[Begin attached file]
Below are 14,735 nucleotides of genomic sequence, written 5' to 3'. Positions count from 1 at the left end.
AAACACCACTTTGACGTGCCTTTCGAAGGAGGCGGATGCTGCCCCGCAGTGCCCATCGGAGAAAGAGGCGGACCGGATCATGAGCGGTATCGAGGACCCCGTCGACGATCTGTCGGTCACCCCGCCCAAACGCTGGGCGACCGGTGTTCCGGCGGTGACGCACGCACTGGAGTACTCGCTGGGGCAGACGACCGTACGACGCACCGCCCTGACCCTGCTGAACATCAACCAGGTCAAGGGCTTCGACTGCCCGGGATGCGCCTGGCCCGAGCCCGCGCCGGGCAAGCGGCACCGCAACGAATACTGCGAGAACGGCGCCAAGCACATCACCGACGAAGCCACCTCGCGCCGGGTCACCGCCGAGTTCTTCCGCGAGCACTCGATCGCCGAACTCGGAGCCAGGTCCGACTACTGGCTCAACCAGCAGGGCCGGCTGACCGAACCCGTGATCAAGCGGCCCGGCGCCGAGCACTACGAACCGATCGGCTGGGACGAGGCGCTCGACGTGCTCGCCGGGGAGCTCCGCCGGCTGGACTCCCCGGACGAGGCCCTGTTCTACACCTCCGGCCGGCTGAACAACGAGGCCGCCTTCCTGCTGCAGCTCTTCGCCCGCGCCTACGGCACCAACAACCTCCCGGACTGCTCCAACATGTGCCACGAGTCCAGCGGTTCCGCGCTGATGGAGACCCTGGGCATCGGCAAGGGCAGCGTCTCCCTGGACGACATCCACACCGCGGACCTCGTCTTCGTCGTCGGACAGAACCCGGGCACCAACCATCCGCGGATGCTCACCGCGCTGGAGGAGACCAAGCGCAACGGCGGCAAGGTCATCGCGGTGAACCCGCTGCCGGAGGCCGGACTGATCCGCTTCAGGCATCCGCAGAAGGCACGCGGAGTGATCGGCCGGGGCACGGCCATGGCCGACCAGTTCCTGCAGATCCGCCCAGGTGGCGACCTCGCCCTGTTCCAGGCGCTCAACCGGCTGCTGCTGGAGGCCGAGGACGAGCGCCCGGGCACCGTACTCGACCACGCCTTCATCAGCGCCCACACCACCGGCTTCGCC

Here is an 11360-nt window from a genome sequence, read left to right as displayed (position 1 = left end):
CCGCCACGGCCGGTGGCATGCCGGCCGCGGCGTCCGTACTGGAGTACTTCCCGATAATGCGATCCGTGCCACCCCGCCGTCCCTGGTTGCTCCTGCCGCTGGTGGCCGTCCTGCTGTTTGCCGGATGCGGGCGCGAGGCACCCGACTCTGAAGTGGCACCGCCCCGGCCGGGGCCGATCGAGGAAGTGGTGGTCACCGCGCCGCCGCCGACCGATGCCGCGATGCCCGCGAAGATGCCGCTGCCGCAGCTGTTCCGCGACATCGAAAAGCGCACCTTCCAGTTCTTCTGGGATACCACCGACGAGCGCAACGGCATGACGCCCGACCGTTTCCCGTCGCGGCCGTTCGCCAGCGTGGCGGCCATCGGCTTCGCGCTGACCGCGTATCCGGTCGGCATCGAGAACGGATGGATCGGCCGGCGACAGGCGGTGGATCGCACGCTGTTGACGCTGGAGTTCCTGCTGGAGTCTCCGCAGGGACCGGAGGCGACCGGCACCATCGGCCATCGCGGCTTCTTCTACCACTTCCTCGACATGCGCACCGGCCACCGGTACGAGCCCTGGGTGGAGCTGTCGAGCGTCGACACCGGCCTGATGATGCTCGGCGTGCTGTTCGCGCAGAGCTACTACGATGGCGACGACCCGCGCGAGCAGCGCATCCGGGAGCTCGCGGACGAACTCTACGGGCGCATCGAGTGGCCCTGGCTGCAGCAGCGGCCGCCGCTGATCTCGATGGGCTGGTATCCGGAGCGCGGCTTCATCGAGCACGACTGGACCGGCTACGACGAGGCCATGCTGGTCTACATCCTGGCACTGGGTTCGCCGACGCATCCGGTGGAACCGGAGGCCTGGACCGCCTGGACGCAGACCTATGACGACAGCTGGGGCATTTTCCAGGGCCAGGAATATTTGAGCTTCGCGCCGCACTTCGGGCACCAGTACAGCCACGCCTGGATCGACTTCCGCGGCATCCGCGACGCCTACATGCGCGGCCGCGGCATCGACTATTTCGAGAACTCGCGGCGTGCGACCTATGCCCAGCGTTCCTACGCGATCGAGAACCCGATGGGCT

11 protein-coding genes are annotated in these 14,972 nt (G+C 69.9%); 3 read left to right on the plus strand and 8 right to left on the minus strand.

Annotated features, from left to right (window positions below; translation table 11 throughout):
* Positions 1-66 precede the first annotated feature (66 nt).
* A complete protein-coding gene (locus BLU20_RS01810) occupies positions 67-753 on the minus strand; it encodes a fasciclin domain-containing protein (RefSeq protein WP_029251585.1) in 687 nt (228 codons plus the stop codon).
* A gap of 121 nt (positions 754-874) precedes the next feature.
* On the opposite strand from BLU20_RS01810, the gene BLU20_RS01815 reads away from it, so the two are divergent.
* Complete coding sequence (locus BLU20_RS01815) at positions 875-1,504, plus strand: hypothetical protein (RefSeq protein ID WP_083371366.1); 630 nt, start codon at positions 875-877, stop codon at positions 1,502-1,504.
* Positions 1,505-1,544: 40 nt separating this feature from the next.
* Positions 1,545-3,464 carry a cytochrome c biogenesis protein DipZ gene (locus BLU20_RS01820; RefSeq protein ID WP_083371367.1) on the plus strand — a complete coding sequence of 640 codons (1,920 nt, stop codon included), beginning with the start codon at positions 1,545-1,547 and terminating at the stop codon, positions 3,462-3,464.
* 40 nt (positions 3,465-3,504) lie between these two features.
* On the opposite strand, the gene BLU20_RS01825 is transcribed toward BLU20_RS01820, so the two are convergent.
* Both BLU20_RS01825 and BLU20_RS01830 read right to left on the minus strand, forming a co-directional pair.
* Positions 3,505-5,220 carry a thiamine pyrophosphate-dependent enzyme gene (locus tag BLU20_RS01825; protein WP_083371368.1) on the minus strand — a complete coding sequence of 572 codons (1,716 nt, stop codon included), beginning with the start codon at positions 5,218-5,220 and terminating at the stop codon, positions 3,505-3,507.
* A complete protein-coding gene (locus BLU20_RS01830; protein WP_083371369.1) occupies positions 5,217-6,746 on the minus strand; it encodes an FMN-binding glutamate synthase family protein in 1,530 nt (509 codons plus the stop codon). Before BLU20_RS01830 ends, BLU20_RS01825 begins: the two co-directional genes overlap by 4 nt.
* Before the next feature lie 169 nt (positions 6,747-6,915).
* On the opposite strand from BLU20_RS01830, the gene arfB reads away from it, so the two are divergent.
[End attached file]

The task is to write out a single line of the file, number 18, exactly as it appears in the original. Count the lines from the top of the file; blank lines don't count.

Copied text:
* A complete protein-coding gene (locus BLU20_RS01830; protein WP_083371369.1) occupies positions 5,217-6,746 on the minus strand; it encodes an FMN-binding glutamate synthase family protein in 1,530 nt (509 codons plus the stop codon). Before BLU20_RS01830 ends, BLU20_RS01825 begins: the two co-directional genes overlap by 4 nt.